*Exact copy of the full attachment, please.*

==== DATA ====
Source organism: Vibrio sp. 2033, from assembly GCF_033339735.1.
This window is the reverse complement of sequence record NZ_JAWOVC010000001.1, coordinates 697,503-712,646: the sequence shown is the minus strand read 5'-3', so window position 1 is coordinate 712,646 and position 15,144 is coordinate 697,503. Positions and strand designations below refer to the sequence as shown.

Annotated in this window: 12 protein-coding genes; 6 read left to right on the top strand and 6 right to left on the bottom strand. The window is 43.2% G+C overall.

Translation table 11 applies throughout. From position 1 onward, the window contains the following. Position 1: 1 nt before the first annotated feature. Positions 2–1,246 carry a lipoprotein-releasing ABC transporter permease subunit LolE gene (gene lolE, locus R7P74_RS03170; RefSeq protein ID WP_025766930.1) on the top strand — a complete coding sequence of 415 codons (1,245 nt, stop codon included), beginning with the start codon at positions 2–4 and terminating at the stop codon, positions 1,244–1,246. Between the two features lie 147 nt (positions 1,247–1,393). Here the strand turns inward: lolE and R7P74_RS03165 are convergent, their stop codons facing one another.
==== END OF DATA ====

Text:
Source organism: Vibrio sp. 2033, from assembly GCF_033339735.1.
This window is the reverse complement of sequence record NZ_JAWOVC010000001.1, coordinates 697,503-712,646: the sequence shown is the minus strand read 5'-3', so window position 1 is coordinate 712,646 and position 15,144 is coordinate 697,503. Positions and strand designations below refer to the sequence as shown.

Annotated in this window: 12 protein-coding genes; 6 read left to right on the top strand and 6 right to left on the bottom strand. The window is 43.2% G+C overall.

Translation table 11 applies throughout. From position 1 onward, the window contains the following. Position 1: 1 nt before the first annotated feature. Positions 2–1,246 carry a lipoprotein-releasing ABC transporter permease subunit LolE gene (gene lolE, locus R7P74_RS03170; RefSeq protein ID WP_025766930.1) on the top strand — a complete coding sequence of 415 codons (1,245 nt, stop codon included), beginning with the start codon at positions 2–4 and terminating at the stop codon, positions 1,244–1,246. Between the two features lie 147 nt (positions 1,247–1,393). Here the strand turns inward: lolE and R7P74_RS03165 are convergent, their stop codons facing one another.